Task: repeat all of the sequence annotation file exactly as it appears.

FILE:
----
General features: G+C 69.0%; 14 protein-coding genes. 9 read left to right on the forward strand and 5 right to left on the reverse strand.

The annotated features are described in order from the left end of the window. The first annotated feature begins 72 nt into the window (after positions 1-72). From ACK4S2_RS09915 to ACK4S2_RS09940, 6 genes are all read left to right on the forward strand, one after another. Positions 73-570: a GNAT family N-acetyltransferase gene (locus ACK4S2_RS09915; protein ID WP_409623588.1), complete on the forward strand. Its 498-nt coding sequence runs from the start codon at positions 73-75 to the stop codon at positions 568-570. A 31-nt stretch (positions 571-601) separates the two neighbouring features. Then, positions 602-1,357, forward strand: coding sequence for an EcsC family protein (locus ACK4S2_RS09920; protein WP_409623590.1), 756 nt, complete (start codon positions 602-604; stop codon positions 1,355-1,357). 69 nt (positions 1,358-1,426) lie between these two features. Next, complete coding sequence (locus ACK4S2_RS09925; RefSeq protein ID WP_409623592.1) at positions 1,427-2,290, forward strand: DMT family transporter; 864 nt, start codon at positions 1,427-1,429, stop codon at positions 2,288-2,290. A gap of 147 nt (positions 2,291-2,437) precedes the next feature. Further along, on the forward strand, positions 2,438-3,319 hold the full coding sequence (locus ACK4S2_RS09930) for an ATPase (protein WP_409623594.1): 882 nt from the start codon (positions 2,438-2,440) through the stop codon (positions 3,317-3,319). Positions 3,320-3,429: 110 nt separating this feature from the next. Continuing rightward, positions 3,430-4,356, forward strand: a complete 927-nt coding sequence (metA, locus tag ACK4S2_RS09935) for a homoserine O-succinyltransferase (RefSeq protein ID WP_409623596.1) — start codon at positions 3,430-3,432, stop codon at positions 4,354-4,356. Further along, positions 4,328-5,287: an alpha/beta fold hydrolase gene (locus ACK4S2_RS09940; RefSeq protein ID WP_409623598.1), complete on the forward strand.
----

General features: G+C 69.0%; 14 protein-coding genes. 9 read left to right on the forward strand and 5 right to left on the reverse strand.

The annotated features are described in order from the left end of the window. The first annotated feature begins 72 nt into the window (after positions 1-72). From ACK4S2_RS09915 to ACK4S2_RS09940, 6 genes are all read left to right on the forward strand, one after another. Positions 73-570: a GNAT family N-acetyltransferase gene (locus ACK4S2_RS09915; protein ID WP_409623588.1), complete on the forward strand. Its 498-nt coding sequence runs from the start codon at positions 73-75 to the stop codon at positions 568-570. A 31-nt stretch (positions 571-601) separates the two neighbouring features. Then, positions 602-1,357, forward strand: coding sequence for an EcsC family protein (locus ACK4S2_RS09920; protein WP_409623590.1), 756 nt, complete (start codon positions 602-604; stop codon positions 1,355-1,357). 69 nt (positions 1,358-1,426) lie between these two features. Next, complete coding sequence (locus ACK4S2_RS09925; RefSeq protein ID WP_409623592.1) at positions 1,427-2,290, forward strand: DMT family transporter; 864 nt, start codon at positions 1,427-1,429, stop codon at positions 2,288-2,290. A gap of 147 nt (positions 2,291-2,437) precedes the next feature. Further along, on the forward strand, positions 2,438-3,319 hold the full coding sequence (locus ACK4S2_RS09930) for an ATPase (protein WP_409623594.1): 882 nt from the start codon (positions 2,438-2,440) through the stop codon (positions 3,317-3,319). Positions 3,320-3,429: 110 nt separating this feature from the next. Continuing rightward, positions 3,430-4,356, forward strand: a complete 927-nt coding sequence (metA, locus tag ACK4S2_RS09935) for a homoserine O-succinyltransferase (RefSeq protein ID WP_409623596.1) — start codon at positions 3,430-3,432, stop codon at positions 4,354-4,356. Further along, positions 4,328-5,287: an alpha/beta fold hydrolase gene (locus ACK4S2_RS09940; RefSeq protein ID WP_409623598.1), complete on the forward strand.